Lowell Gilbert <klu...@be-well.ilk.org> writes:

> Lowell Gilbert <klu...@be-well.ilk.org> writes:
>
>> Philippe Gerum <r...@xenomai.org> writes:
>>
>>> On 02/09/2018 11:02 AM, Philippe Gerum wrote:
>>>> On 02/09/2018 12:45 AM, Lowell Gilbert wrote:
>>>>> Am I correct in assuming that when calling rtdm_timer_start(), I should
>>>>> not be getting multi-second latencies before the first call to the timer
>>>>> routine? Just checking before I dig in too far.
>>>>>
>>>> 
>>>> Of course not. I suspect an absolute expiry time is given with a
>>>> relative mode spec.
>>>> 
>>>
>>> More generally, an absolute expiry time which is not based on the right
>>> clock specified by the mode argument.
>>>
>>> i.e.
>>>
>>> expiry = rtdm_clock_monotonic(), mode = RTDM_TIMERMODE_REALTIME => BAD
>>> expiry = rtdm_clock_realtime(), mode = RTDM_TIMERMODE_ABSOLUTE => BAD
>>> expiry = rtdm_clock_realtime() or _monotonic(), mode =
>>> RTDM_TIMERMODE_RELATIVE => BAD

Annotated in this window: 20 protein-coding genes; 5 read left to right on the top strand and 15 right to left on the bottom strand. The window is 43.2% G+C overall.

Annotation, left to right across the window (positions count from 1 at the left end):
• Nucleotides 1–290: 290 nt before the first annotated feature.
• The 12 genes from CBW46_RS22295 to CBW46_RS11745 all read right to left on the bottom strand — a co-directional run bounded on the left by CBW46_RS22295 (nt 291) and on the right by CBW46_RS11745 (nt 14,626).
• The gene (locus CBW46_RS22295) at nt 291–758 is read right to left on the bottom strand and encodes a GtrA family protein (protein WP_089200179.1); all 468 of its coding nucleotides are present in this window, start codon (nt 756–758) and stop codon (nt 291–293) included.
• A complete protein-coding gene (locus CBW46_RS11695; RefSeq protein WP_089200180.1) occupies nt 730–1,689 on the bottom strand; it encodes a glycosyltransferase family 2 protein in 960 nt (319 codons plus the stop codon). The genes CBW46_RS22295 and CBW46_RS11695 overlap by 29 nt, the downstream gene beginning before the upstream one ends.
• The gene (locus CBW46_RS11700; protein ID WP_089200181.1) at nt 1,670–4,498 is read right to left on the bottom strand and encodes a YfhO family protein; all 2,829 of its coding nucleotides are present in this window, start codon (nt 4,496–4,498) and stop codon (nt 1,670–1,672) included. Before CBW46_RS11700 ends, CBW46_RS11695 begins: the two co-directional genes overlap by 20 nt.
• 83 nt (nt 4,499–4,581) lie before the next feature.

>>
>> Okay, that makes sense.
>>
>> I was using 0 for expiry, because I really just wanted the periodic
>> wakeup. I don't remember why I didn't create a periodic task instead of
>> using a timer.
>>
>> What clock do I want to use to get the timer started? Once it starts, it
>> runs fine; but it often takes two or three seconds before the first call
>> into the handler.
>>
>> To put it another way, I'm trying to figure out what am I doing wrong in:
>>              ret = rtdm_timer_start(&pstate.collect.timer, 1,
>>                                     pstate.collect.period,
>>                                     RTDM_TIMERMODE_RELATIVE);
>
> I could just rewrite the code to use a periodic task, but I'd prefer to
> understand what is actually wrong with my current code first, to be sure
> that refactoring will really solve my problem.
>
> Or I could have the timer run constantly, but that is just hacking
> around the problem, not really solving it.

I have a feature request that would require me to run the data collection
constantly (or at least whenever there's a consumer ready to receive it),
so that will ameliorate the problems for me. However, I'd prefer to
understand what's happening, because as far as I understand at the moment,
what I am doing *should* work.

Also, as a matter of design, is there any reason to prefer a periodic task
over a timer or vice versa? It can potentially cycle at fairly high rates
(a period as low as 10 microseconds), although expected use cases will not.

Be well.

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